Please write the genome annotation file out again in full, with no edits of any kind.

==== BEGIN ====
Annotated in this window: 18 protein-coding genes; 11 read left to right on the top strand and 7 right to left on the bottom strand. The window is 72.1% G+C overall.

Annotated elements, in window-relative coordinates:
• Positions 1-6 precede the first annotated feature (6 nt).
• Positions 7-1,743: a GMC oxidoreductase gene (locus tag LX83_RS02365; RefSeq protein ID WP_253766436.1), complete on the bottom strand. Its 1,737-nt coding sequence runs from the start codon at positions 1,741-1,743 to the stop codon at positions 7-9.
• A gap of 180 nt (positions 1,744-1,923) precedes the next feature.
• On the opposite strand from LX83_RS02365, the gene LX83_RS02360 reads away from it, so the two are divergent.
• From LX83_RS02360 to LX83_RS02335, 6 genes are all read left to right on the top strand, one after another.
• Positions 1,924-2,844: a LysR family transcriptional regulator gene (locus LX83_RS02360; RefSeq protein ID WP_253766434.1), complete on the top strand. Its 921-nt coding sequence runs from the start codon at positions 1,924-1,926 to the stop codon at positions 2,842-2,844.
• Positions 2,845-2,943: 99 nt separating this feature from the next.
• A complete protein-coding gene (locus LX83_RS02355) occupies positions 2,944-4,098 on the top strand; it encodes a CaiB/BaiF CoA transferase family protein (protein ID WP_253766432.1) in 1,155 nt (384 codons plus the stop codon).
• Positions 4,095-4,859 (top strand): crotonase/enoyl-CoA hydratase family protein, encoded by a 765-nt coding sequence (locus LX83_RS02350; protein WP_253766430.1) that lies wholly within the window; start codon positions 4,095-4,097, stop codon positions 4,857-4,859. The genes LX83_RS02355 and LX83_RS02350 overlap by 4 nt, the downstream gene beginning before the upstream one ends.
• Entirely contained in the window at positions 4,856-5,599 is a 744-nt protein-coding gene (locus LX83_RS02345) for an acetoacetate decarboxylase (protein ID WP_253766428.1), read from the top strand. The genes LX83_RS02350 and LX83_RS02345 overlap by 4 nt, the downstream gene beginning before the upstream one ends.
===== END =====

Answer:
Annotated in this window: 18 protein-coding genes; 11 read left to right on the top strand and 7 right to left on the bottom strand. The window is 72.1% G+C overall.

Annotated elements, in window-relative coordinates:
• Positions 1-6 precede the first annotated feature (6 nt).
• Positions 7-1,743: a GMC oxidoreductase gene (locus tag LX83_RS02365; RefSeq protein ID WP_253766436.1), complete on the bottom strand. Its 1,737-nt coding sequence runs from the start codon at positions 1,741-1,743 to the stop codon at positions 7-9.
• A gap of 180 nt (positions 1,744-1,923) precedes the next feature.
• On the opposite strand from LX83_RS02365, the gene LX83_RS02360 reads away from it, so the two are divergent.
• From LX83_RS02360 to LX83_RS02335, 6 genes are all read left to right on the top strand, one after another.
• Positions 1,924-2,844: a LysR family transcriptional regulator gene (locus LX83_RS02360; RefSeq protein ID WP_253766434.1), complete on the top strand. Its 921-nt coding sequence runs from the start codon at positions 1,924-1,926 to the stop codon at positions 2,842-2,844.
• Positions 2,845-2,943: 99 nt separating this feature from the next.
• A complete protein-coding gene (locus LX83_RS02355) occupies positions 2,944-4,098 on the top strand; it encodes a CaiB/BaiF CoA transferase family protein (protein ID WP_253766432.1) in 1,155 nt (384 codons plus the stop codon).
• Positions 4,095-4,859 (top strand): crotonase/enoyl-CoA hydratase family protein, encoded by a 765-nt coding sequence (locus LX83_RS02350; protein WP_253766430.1) that lies wholly within the window; start codon positions 4,095-4,097, stop codon positions 4,857-4,859. The genes LX83_RS02355 and LX83_RS02350 overlap by 4 nt, the downstream gene beginning before the upstream one ends.
• Entirely contained in the window at positions 4,856-5,599 is a 744-nt protein-coding gene (locus LX83_RS02345) for an acetoacetate decarboxylase (protein ID WP_253766428.1), read from the top strand. The genes LX83_RS02350 and LX83_RS02345 overlap by 4 nt, the downstream gene beginning before the upstream one ends.